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Shaping the future of shared governance

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VOL: 96, ISSUE: 47, PAGE NO: 38

Helen Austin, MSc, RGN, is health visitor, Dorset Community NHS Trust

Kathryn Backwell, BA, RN, is staff nurse, A&E, West Dorset General Hospitals NHS Trust

Shared governance has been defined as an approach to nurse management that 'seeks to grant nursing staff control over their professional practice and development, and make a genuine contribution to the wider corporate agenda' (Gavin et al, 1999).

Shared governance has been defined as an approach to nurse management that 'seeks to grant nursing staff control over their professional practice and development, and make a genuine contribution to the wider corporate agenda' (Gavin et al, 1999).

According to Brooks et al (1998), this approach has been expanding rapidly in the UK in recent years, resulting in better patient care through greater staff empowerment and autonomy, and more effective nurse-led innovations. However, there is little evidence to support these claims and British nursing literature recognises the need for a systematic evaluation of shared governance (Geoghegan and Farrington, 1995; Brooks et al, 1998; Gavin et al, 1999; O'May and Buchan, 1999).

An elected council
The elected council for nurses, midwives and health visitors in Dorchester started life in December 1999 and was initiated by Elaine Maxwell, the new director of nursing for the West Dorset General Hospitals NHS Trust. The main purpose of the council is to improve patient care and nursing practice through the empowerment of the nursing staff, and to provide a forum for discussion within a culture of shared governance (Fig 1). It also aims to influence and advise on the agenda for nursing development within the trust.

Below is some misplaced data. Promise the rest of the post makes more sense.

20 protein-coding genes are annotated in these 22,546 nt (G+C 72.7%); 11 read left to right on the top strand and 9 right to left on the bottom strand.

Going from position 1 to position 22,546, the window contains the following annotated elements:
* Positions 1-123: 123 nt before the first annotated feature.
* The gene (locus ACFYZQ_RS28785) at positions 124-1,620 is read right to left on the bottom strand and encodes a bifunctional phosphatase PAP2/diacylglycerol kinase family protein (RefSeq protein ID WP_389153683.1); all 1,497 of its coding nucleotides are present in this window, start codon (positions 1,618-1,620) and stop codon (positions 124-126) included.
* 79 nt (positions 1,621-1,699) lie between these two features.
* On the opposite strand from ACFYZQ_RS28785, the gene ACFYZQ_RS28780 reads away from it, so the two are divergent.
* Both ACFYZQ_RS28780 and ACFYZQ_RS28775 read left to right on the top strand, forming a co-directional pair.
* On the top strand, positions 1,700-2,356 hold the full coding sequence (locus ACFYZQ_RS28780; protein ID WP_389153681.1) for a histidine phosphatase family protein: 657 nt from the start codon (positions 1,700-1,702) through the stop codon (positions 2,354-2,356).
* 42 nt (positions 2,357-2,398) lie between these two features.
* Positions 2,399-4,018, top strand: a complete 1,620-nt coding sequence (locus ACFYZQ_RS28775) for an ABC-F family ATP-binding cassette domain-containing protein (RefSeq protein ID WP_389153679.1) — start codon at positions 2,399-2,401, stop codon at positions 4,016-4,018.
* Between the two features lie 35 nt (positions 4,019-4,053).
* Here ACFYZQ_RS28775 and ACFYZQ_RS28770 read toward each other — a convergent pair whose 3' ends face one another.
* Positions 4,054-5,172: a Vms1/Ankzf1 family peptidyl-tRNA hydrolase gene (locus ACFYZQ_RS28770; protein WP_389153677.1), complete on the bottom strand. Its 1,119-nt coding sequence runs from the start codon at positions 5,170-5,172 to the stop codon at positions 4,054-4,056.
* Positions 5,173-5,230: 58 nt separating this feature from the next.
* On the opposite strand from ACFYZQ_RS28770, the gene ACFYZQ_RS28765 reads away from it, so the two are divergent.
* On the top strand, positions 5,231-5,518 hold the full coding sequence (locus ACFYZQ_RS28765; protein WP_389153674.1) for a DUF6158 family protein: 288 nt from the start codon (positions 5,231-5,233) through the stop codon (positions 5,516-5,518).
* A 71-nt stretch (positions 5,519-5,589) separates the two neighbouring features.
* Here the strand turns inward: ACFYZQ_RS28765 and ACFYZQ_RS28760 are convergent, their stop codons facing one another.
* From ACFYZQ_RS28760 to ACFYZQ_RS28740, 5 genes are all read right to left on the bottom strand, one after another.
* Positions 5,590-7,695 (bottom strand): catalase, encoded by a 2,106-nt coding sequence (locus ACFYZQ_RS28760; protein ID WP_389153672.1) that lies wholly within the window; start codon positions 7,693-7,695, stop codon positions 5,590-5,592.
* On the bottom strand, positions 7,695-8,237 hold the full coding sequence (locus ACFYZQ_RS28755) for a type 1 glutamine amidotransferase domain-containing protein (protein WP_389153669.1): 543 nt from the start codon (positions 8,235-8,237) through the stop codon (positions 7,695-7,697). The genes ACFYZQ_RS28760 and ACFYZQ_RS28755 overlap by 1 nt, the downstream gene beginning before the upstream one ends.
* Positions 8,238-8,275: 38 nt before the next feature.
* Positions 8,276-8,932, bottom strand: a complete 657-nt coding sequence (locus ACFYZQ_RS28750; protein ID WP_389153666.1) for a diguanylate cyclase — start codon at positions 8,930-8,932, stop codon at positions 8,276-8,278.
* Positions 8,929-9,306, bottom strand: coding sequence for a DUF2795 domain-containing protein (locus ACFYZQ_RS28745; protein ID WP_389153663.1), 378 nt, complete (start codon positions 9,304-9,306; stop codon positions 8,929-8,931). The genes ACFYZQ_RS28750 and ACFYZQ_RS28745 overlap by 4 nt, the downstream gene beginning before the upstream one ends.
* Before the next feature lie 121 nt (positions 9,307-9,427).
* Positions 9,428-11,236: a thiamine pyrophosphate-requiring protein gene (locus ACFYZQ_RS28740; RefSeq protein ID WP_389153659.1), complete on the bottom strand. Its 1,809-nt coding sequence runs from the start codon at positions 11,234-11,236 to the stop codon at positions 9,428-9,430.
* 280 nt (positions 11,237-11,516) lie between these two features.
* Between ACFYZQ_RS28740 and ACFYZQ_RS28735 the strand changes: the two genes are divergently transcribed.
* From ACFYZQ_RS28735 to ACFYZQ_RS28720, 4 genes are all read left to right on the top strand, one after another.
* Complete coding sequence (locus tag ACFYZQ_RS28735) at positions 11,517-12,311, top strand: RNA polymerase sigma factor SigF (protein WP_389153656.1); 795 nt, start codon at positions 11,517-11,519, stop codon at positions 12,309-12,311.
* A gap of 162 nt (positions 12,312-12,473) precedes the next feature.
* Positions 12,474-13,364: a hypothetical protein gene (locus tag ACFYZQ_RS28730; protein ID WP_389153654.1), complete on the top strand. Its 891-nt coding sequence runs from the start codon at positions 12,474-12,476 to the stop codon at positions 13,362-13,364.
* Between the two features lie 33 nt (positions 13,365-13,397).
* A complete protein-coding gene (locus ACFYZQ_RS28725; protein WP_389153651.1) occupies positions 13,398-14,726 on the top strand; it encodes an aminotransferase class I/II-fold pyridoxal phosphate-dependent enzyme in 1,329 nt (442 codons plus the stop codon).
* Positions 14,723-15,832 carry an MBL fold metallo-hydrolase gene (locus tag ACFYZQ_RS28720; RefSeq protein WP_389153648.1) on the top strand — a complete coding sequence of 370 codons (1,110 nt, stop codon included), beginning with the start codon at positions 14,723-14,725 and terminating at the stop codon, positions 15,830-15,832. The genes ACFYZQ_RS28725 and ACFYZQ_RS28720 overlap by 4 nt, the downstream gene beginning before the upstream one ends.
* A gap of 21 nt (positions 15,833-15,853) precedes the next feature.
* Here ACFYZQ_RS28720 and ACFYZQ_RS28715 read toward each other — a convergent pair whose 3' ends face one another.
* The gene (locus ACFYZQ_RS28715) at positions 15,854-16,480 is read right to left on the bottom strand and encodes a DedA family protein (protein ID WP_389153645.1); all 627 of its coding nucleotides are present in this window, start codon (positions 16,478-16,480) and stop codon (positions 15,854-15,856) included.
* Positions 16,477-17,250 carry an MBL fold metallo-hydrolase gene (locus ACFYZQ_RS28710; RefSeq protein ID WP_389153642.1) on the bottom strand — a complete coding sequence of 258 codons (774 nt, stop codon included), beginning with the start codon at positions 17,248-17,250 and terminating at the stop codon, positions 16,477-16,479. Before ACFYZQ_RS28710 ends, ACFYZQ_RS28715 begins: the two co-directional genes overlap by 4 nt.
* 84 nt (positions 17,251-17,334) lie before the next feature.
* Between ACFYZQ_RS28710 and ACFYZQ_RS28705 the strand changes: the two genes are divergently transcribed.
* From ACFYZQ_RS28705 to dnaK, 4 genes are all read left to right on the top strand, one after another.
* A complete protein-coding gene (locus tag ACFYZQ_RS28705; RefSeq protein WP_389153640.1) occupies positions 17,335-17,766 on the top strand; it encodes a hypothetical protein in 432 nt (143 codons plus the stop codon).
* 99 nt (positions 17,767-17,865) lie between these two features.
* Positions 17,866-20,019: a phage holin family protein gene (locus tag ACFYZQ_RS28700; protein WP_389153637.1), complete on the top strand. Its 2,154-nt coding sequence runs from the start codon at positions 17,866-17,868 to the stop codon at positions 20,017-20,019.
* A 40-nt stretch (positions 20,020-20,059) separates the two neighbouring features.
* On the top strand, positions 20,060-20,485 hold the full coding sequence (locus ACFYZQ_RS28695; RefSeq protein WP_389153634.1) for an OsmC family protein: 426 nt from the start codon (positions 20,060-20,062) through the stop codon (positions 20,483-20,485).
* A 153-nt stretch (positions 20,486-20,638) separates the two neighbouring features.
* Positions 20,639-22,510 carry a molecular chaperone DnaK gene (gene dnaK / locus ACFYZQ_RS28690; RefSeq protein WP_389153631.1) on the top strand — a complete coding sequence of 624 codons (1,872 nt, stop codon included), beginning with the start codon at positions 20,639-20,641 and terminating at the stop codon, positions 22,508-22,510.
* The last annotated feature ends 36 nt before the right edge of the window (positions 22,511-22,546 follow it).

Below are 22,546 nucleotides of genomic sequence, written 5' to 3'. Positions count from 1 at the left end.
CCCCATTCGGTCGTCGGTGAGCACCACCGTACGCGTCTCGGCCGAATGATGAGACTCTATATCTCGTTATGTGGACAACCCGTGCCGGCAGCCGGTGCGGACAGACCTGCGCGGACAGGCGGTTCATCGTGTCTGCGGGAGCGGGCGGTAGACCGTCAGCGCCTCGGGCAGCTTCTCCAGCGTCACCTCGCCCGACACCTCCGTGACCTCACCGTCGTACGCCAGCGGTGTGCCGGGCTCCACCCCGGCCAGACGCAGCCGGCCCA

This is a move away from the hierarchical style of management and is based on core principles:

- The responsibility for managing nursing services must reside with nursing staff;

- Authority for nurses to act must be recognised by the organisation;

- Nurses must be accountable for their own delivery of patient care and professional conduct.

To put this into perspective, O'May and Buchan (1999) stated that shared governance is an ongoing process which requires continual assessment in order to be flexible and to adapt to the environment. In 1995, Leicester General Hospital NHS Trust developed a system of shared governance involving the creation of four councils (dealing with clinical practice, professional development, research and quality), coordinated by a nursing and midwifery council. However, members were self-nominated rather than democratically elected by the nursing body.

Development of the West Dorset elected council
Before March 1999, the trust had a nursing strategy group comprised of H-grade clinical nurse specialists. Following input from Iain Graham, professor of nursing at Bournemouth University, a discussion event, 'Shaping the Future', was held at a local conference centre in April 1999.

It was here that a junior nurse commented: 'This is the first time I have been asked what I personally think, rather than receiving second-hand information from the nursing strategy group.' The day concluded with the decision that nurses should have an elected council. In this way, nurses would have the opportunity to express their opinions and make recommendations to the trust board.

It was agreed that the council's role would be:

- To influence decision-making;

- To empower nurses and make changes within nursing practice and related areas;

- To lobby within hospital committees and enable the director of nursing to speak with the strength of a mandate from a representative body of nurses.

The director of nursing then enlisted a project nurse to instigate elections for the council. Posters were put up and nomination forms were sent to all registered nurses, midwives and health visitors in the trust, including the nursing specialties and grades listed in Box 1.